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Presidential pets: Calvin Coolidge’s White House raccoon

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Known as “Silent Cal,” President Calvin Coolidge was a man of few words, but many pets. The Coolidges were known for being animal lovers, which is why people sent them animals as presents, said Andrew Hager, historian-in-residence at the Maryland-based Presidential Pet Museum.

“Harvey Firestone, the tire magnate, gave him a pygmy hippo,” Hager said.

Others gave lion cubs, a black bear, even a wallaby; yes, the Coolidge White House was really hopping!

But while most of those were shipped off to the zoo, there was an unlikely exception: “One of Calvin Coolidge’s supporters from Mississippi decided to send the Coolidges a Thanksgiving dinner, and what he sent them was a live raccoon,” Hager said. 

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“Have you ever tried raccoon?” asked correspondent Mo Rocca.

“I have not tried raccoon!” Hager laughed.

“I have. Tastes like chicken.”

But for the Coolidges, that idea was OFF the table. They decided to keep the raccoon instead. So, Coolidge gave her a name: Rebecca. 

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First lady Grace Coolidge with Rebecca the Raccoon at the White House Easter Egg Roll in 1927.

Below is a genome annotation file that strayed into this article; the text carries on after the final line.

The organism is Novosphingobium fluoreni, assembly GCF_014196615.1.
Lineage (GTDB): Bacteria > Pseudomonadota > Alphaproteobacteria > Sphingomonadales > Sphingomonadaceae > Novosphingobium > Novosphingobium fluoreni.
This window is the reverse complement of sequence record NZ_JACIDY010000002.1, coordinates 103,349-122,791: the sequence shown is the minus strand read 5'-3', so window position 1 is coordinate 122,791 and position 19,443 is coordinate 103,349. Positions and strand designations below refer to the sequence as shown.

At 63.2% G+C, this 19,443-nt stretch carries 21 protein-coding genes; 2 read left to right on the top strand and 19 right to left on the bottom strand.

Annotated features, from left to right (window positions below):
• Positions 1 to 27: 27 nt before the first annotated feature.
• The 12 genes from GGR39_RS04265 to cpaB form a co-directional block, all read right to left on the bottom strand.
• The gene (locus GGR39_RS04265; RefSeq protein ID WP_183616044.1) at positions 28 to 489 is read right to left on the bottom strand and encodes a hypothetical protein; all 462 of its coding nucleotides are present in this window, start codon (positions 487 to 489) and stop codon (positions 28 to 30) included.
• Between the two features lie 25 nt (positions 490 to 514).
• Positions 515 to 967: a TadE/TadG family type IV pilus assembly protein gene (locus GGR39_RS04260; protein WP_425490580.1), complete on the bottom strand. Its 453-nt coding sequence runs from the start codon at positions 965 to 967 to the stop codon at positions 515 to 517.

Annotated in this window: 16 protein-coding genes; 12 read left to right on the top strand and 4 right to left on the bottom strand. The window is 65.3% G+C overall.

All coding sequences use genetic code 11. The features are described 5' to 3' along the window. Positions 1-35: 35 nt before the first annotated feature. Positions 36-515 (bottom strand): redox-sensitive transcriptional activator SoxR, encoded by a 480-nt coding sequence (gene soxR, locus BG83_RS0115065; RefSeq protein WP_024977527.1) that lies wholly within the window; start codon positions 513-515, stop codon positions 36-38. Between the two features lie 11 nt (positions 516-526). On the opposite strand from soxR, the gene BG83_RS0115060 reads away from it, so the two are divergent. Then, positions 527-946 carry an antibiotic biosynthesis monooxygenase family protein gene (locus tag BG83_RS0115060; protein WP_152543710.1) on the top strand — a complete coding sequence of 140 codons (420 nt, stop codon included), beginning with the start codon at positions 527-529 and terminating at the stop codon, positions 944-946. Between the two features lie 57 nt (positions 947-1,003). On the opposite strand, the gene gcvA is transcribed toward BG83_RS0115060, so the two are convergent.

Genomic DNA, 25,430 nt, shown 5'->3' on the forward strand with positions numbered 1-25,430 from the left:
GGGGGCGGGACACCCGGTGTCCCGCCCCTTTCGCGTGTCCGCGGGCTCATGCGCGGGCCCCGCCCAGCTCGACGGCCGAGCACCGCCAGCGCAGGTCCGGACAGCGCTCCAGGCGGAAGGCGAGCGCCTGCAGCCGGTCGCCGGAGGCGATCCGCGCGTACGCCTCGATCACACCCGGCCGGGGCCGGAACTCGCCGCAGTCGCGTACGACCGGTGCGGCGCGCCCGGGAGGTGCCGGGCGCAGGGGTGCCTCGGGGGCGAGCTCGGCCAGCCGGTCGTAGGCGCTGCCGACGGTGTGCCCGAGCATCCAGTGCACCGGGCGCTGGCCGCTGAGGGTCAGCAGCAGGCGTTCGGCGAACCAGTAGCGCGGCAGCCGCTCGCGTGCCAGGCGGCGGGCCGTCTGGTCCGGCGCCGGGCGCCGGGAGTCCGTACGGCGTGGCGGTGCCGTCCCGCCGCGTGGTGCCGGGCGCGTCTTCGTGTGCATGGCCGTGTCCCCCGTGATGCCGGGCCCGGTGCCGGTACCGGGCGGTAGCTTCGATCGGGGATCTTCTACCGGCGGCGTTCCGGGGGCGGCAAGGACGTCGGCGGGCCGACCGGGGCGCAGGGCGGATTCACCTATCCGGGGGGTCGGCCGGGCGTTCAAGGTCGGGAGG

Library of Congress


And then he gave her some bling.

“So, Rebecca had jewelry?” asked Rocca.

“Yes, she had a handmade collar, actually, and it said, ‘White House Raccoon’ on it,” Hager said.

Now, the press was pretty rough on Rebecca; the Cleveland Plain Dealer called her the most obstreperous of all Coolidge’s pets. “That is tough, to be called obstreperous,” Hager noted.

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The tabloids go after Rebecca the Raccoon.

CBS News


Tougher still was the gossip about Rebecca’s love life: “They got her a male raccoon, named Reuben. But Rebecca and Reuben did not get along at all,” Hager said.

Rebecca Coolidge finally left the White House, along with the rest of the family, in 1929.  But not without leaving her mark on presidential pet history.

Hager said, “When you go back and you look at the pets that presidents have had since Coolidge, there’s nothing quite as unusual as a raccoon.”

     
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Story produced by Amiel Weisfogel. Editor: Carol Ross. 

     
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